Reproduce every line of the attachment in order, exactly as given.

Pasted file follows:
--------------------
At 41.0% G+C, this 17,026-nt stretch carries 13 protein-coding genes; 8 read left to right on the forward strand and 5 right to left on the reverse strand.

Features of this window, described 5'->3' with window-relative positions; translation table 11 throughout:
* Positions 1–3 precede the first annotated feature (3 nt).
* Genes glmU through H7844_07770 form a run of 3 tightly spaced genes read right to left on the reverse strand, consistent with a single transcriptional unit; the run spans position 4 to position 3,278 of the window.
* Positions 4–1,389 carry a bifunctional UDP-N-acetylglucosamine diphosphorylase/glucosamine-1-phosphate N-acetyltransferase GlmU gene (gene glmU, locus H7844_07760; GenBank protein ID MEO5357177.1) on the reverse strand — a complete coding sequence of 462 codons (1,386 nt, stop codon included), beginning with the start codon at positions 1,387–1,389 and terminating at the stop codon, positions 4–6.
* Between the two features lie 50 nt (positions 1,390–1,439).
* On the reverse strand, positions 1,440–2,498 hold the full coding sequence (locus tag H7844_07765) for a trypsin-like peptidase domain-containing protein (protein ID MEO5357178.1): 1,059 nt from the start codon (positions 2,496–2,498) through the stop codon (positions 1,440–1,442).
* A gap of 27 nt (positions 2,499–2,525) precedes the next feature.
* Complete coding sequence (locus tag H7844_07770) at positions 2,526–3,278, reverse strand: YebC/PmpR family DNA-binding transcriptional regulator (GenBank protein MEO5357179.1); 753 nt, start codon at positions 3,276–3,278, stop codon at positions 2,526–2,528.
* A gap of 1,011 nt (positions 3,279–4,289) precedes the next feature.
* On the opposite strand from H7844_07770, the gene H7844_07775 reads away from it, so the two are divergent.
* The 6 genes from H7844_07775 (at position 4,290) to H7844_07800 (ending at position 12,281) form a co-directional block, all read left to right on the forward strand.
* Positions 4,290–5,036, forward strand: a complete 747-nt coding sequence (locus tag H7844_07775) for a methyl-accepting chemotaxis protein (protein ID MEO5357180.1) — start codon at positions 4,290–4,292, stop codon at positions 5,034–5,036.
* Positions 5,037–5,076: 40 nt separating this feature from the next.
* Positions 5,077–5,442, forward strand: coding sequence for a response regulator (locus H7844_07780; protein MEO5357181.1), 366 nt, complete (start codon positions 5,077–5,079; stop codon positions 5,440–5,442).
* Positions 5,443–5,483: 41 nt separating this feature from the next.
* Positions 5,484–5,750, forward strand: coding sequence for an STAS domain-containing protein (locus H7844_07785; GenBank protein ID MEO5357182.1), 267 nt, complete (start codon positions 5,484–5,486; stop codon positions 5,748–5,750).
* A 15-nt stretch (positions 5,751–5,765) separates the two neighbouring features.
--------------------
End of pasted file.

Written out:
At 41.0% G+C, this 17,026-nt stretch carries 13 protein-coding genes; 8 read left to right on the forward strand and 5 right to left on the reverse strand.

Features of this window, described 5'->3' with window-relative positions; translation table 11 throughout:
* Positions 1–3 precede the first annotated feature (3 nt).
* Genes glmU through H7844_07770 form a run of 3 tightly spaced genes read right to left on the reverse strand, consistent with a single transcriptional unit; the run spans position 4 to position 3,278 of the window.
* Positions 4–1,389 carry a bifunctional UDP-N-acetylglucosamine diphosphorylase/glucosamine-1-phosphate N-acetyltransferase GlmU gene (gene glmU, locus H7844_07760; GenBank protein ID MEO5357177.1) on the reverse strand — a complete coding sequence of 462 codons (1,386 nt, stop codon included), beginning with the start codon at positions 1,387–1,389 and terminating at the stop codon, positions 4–6.
* Between the two features lie 50 nt (positions 1,390–1,439).
* On the reverse strand, positions 1,440–2,498 hold the full coding sequence (locus tag H7844_07765) for a trypsin-like peptidase domain-containing protein (protein ID MEO5357178.1): 1,059 nt from the start codon (positions 2,496–2,498) through the stop codon (positions 1,440–1,442).
* A gap of 27 nt (positions 2,499–2,525) precedes the next feature.
* Complete coding sequence (locus tag H7844_07770) at positions 2,526–3,278, reverse strand: YebC/PmpR family DNA-binding transcriptional regulator (GenBank protein MEO5357179.1); 753 nt, start codon at positions 3,276–3,278, stop codon at positions 2,526–2,528.
* A gap of 1,011 nt (positions 3,279–4,289) precedes the next feature.
* On the opposite strand from H7844_07770, the gene H7844_07775 reads away from it, so the two are divergent.
* The 6 genes from H7844_07775 (at position 4,290) to H7844_07800 (ending at position 12,281) form a co-directional block, all read left to right on the forward strand.
* Positions 4,290–5,036, forward strand: a complete 747-nt coding sequence (locus tag H7844_07775) for a methyl-accepting chemotaxis protein (protein ID MEO5357180.1) — start codon at positions 4,290–4,292, stop codon at positions 5,034–5,036.
* Positions 5,037–5,076: 40 nt separating this feature from the next.
* Positions 5,077–5,442, forward strand: coding sequence for a response regulator (locus H7844_07780; protein MEO5357181.1), 366 nt, complete (start codon positions 5,077–5,079; stop codon positions 5,440–5,442).
* Positions 5,443–5,483: 41 nt separating this feature from the next.
* Positions 5,484–5,750, forward strand: coding sequence for an STAS domain-containing protein (locus H7844_07785; GenBank protein ID MEO5357182.1), 267 nt, complete (start codon positions 5,484–5,486; stop codon positions 5,748–5,750).
* A 15-nt stretch (positions 5,751–5,765) separates the two neighbouring features.